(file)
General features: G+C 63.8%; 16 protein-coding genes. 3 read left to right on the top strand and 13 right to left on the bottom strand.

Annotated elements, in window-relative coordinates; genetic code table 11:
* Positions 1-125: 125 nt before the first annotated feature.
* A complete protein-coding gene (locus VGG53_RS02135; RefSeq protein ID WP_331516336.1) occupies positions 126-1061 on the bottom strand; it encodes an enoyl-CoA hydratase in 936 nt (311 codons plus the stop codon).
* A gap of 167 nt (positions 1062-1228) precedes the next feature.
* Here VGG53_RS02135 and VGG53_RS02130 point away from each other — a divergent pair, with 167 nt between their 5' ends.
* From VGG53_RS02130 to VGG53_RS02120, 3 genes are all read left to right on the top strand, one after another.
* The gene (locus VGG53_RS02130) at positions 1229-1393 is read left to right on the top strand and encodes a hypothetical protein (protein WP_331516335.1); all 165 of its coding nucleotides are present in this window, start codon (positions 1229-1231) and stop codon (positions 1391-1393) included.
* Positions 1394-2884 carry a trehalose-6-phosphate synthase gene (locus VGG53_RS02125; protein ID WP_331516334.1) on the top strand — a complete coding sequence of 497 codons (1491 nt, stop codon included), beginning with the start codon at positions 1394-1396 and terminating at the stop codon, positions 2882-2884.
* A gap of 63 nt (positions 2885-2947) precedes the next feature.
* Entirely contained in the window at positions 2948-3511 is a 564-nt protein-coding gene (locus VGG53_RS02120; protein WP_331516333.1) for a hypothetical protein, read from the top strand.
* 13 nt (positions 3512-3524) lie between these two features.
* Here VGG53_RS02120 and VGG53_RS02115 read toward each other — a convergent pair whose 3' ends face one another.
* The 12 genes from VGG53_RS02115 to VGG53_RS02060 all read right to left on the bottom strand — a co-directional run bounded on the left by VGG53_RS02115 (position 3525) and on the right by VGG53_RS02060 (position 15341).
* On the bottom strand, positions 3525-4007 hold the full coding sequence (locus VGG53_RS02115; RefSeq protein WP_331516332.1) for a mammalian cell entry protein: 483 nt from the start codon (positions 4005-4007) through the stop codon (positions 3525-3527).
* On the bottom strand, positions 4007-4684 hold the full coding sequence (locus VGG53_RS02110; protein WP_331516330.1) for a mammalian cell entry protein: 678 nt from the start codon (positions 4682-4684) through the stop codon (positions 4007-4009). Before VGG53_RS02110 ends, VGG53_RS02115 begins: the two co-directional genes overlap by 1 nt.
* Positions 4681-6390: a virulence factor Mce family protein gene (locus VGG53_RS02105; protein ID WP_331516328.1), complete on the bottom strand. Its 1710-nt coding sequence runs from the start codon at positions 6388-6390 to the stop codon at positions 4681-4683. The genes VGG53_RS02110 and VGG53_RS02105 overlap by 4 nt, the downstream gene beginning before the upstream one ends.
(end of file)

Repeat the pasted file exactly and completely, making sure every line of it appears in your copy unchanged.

General features: G+C 63.8%; 16 protein-coding genes. 3 read left to right on the top strand and 13 right to left on the bottom strand.

Annotated elements, in window-relative coordinates; genetic code table 11:
* Positions 1-125: 125 nt before the first annotated feature.
* A complete protein-coding gene (locus VGG53_RS02135; RefSeq protein ID WP_331516336.1) occupies positions 126-1061 on the bottom strand; it encodes an enoyl-CoA hydratase in 936 nt (311 codons plus the stop codon).
* A gap of 167 nt (positions 1062-1228) precedes the next feature.
* Here VGG53_RS02135 and VGG53_RS02130 point away from each other — a divergent pair, with 167 nt between their 5' ends.
* From VGG53_RS02130 to VGG53_RS02120, 3 genes are all read left to right on the top strand, one after another.
* The gene (locus VGG53_RS02130) at positions 1229-1393 is read left to right on the top strand and encodes a hypothetical protein (protein WP_331516335.1); all 165 of its coding nucleotides are present in this window, start codon (positions 1229-1231) and stop codon (positions 1391-1393) included.
* Positions 1394-2884 carry a trehalose-6-phosphate synthase gene (locus VGG53_RS02125; protein ID WP_331516334.1) on the top strand — a complete coding sequence of 497 codons (1491 nt, stop codon included), beginning with the start codon at positions 1394-1396 and terminating at the stop codon, positions 2882-2884.
* A gap of 63 nt (positions 2885-2947) precedes the next feature.
* Entirely contained in the window at positions 2948-3511 is a 564-nt protein-coding gene (locus VGG53_RS02120; protein WP_331516333.1) for a hypothetical protein, read from the top strand.
* 13 nt (positions 3512-3524) lie between these two features.
* Here VGG53_RS02120 and VGG53_RS02115 read toward each other — a convergent pair whose 3' ends face one another.
* The 12 genes from VGG53_RS02115 to VGG53_RS02060 all read right to left on the bottom strand — a co-directional run bounded on the left by VGG53_RS02115 (position 3525) and on the right by VGG53_RS02060 (position 15341).
* On the bottom strand, positions 3525-4007 hold the full coding sequence (locus VGG53_RS02115; RefSeq protein WP_331516332.1) for a mammalian cell entry protein: 483 nt from the start codon (positions 4005-4007) through the stop codon (positions 3525-3527).
* On the bottom strand, positions 4007-4684 hold the full coding sequence (locus VGG53_RS02110; protein WP_331516330.1) for a mammalian cell entry protein: 678 nt from the start codon (positions 4682-4684) through the stop codon (positions 4007-4009). Before VGG53_RS02110 ends, VGG53_RS02115 begins: the two co-directional genes overlap by 1 nt.
* Positions 4681-6390: a virulence factor Mce family protein gene (locus VGG53_RS02105; protein ID WP_331516328.1), complete on the bottom strand. Its 1710-nt coding sequence runs from the start codon at positions 6388-6390 to the stop codon at positions 4681-4683. The genes VGG53_RS02110 and VGG53_RS02105 overlap by 4 nt, the downstream gene beginning before the upstream one ends.